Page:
Co-Q10 for the treatment of congestive heart failure
Editor’s note: Alternative medicine is a booming field in health care today. With more cardiac patients turning to alternative therapies to supplement, and in many instances, replace traditional pharmacological management, disease management specialists should be aware of the leading options and their effects. Coenzyme Q10 (Co-Q10), an over-the-counter supplement, is often touted as symptomatic treatment for CHF. Following is a review of the latest clinical information on Co-Q10.
By Jay K. Udani, MD
Joshua J. Ofman, MD, MSHS
CHF is the most common cause of hospitalizations in elderly Americans.1 Any therapy shown to reduce hospital admissions, length of stay, or improve the quality of life in patients with CHF would be a welcome addition to the myriad of drugs currently used.
These include diuretics, ACE inhibitors, digoxin, beta blockers, and vasodilators. One therapy that has gained popularity in the lay press is Coenzyme Q10, which has been promoted for the treatment of a variety of cardiac disorders including CHF, angina, and generalized cardiovascular fitness.
Coenzyme Q10 (also known as ubiquinone, or Co-Q10) is an antioxidant produced by the body and also found in small amounts in most foods, especially meat and seafood.1 It was isolated in the pure form in 1957 by Fred Crane, MD, at the University of Wisconsin. However, all of the world’s patents for Co-Q10 are held by Japanese companies who are the only source for the supplements. It is among the top six pharmaceuticals sold in Japan today.1
Co-Q10 is a fat-soluble antioxidant and a member of the quinone family with a structure similar to Vitamins E and K, but it is not classified as a vitamin. Its bioavailabilty is based on fat digestion. Newer, soft-gel capsules have been found to have higher bioavailability than older dry tablets or powdered forms.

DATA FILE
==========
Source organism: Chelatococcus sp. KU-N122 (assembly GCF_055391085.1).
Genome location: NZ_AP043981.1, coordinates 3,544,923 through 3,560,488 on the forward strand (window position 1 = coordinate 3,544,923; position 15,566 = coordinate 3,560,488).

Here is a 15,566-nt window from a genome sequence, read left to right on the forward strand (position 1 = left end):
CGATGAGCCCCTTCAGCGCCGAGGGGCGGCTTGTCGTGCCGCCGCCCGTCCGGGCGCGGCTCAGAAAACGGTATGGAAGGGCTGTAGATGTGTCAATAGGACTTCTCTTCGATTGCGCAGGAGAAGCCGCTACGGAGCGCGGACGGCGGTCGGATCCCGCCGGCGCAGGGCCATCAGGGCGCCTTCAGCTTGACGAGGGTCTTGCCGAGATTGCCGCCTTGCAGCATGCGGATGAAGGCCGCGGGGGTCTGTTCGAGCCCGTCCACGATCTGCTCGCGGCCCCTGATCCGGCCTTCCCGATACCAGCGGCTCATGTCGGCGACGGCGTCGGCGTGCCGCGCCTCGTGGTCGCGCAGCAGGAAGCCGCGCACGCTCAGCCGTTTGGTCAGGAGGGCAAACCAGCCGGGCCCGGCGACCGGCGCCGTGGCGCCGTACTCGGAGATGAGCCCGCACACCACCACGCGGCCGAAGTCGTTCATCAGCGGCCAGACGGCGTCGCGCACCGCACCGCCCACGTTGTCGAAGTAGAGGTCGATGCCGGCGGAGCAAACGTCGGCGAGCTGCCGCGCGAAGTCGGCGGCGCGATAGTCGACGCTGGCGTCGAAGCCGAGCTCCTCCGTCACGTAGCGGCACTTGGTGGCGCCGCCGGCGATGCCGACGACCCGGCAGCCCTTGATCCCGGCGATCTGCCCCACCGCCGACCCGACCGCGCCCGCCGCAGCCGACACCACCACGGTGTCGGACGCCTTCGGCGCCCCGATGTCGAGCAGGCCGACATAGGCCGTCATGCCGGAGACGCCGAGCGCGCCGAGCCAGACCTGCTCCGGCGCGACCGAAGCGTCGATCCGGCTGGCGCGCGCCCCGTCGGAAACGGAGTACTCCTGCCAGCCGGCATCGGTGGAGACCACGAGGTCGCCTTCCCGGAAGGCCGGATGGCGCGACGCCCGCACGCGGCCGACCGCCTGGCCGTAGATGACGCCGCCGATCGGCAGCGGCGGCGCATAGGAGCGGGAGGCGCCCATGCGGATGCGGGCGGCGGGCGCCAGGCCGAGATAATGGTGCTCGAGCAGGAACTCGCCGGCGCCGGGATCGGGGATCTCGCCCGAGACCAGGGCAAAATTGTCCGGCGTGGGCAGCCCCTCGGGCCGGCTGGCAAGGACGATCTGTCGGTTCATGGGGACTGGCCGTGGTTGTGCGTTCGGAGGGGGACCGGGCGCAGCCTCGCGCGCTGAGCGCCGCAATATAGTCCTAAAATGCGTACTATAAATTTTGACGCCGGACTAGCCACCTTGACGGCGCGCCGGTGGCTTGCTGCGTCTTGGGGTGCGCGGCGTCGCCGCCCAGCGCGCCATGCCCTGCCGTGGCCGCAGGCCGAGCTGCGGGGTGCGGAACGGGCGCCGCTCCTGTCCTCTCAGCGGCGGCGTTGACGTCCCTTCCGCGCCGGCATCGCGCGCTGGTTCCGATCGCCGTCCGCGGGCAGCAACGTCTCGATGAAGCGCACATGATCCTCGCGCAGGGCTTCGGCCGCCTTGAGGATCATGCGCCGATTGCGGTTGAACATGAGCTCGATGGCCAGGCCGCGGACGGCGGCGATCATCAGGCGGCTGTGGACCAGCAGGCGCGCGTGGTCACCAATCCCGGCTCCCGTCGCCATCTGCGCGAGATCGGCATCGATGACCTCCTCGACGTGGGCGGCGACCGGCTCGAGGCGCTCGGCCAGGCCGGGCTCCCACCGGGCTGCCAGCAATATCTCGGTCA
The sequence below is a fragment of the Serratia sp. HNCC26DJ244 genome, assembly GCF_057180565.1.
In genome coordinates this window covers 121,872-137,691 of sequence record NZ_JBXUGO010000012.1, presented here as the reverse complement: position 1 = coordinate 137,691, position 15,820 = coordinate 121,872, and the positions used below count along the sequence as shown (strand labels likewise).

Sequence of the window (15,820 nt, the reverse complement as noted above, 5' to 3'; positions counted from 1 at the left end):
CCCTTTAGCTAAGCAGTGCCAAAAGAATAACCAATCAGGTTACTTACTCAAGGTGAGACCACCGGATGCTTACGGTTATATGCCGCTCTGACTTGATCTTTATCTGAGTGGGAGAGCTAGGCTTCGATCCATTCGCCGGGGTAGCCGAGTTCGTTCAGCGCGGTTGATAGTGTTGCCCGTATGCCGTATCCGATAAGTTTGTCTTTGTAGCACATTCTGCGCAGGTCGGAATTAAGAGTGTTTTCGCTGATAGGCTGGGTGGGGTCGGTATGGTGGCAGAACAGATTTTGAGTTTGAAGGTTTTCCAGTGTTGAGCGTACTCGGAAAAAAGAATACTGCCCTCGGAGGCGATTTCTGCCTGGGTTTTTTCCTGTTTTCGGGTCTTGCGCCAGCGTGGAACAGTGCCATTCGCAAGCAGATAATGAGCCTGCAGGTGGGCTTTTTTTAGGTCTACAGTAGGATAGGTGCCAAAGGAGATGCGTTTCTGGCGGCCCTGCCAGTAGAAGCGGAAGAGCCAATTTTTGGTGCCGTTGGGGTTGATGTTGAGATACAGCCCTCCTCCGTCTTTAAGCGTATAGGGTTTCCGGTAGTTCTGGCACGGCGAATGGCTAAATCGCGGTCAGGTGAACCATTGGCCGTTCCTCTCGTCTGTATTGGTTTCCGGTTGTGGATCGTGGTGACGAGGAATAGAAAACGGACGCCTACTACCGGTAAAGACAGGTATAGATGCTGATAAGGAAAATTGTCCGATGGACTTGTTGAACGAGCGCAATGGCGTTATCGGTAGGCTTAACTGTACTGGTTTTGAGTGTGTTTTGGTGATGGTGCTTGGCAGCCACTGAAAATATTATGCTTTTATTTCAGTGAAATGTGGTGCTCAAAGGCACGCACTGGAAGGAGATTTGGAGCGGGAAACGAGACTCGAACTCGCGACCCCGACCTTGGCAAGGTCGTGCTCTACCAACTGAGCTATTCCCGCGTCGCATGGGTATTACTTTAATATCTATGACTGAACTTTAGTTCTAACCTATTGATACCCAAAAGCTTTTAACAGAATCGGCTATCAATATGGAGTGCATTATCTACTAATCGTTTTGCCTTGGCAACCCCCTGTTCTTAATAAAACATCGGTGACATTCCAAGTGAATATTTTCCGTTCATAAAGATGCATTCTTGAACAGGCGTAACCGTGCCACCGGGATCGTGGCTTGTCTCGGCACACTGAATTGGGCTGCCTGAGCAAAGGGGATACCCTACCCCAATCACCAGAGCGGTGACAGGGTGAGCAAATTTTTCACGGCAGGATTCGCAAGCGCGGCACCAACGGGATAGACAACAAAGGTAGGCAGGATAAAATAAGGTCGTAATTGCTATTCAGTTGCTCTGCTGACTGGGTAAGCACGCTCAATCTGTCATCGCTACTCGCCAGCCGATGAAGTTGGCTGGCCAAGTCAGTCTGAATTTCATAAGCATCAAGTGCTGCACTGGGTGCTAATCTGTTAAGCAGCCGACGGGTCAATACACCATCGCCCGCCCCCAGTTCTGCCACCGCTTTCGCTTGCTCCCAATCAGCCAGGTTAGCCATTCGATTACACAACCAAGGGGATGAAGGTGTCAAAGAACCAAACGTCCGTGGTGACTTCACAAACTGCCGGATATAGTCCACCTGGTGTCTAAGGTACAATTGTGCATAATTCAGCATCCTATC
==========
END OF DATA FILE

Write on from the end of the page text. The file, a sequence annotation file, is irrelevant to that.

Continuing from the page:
Mechanism of action
Co-Q10 is an essential component of the mitochondria and plays a role in ATP production.2 Co-Q10 is a carrier for two-electron transfer within the lipid phase of the mitochondrial membrane, and it is vital for proper energy production.3 Co-Q10 has also shown antioxidant properties in membranes, the ability to stabilize membranes,3,4 and a role in oxidative phosphorylation.5 There are no data demonstrating that Co-Q10 promotes or improves oxygen utilization by cardiac myocytes.
The role of Co-Q10 in cardiovascular disease is based upon the hypothesis that patients with significant heart disease have a Co-Q10 deficiency compared to their healthy counterparts. Clinical studies have shown that patients with New York Heart Association (NYHA) Class III-IV CHF have significantly lower blood and tissue levels of Co-Q10 than NYHA Class I-II patients or healthy controls.6,7
We performed a systematic review of the available world literature on Co-Q10. A search was done of computerized medical databases including MEDLINE, CATLINE, and HSRPROJ, in addition to textbooks and the Internet, using search terms Co-Q10, ubiquinone, and congestive heart failure.
Most studies evaluating the cardiac effects of Co-Q10 analyzed echocardiographic and hemodynamic parameters, showing significant increases in LV wall thickness, mitral valve inflow slope, fractional shortening8 and ejection fraction.9 The most rigorous trial that reported clinical outcomes was a placebo-controlled study with Co-Q10 in 651 patients with NYHA Class III or IV CHF over one year.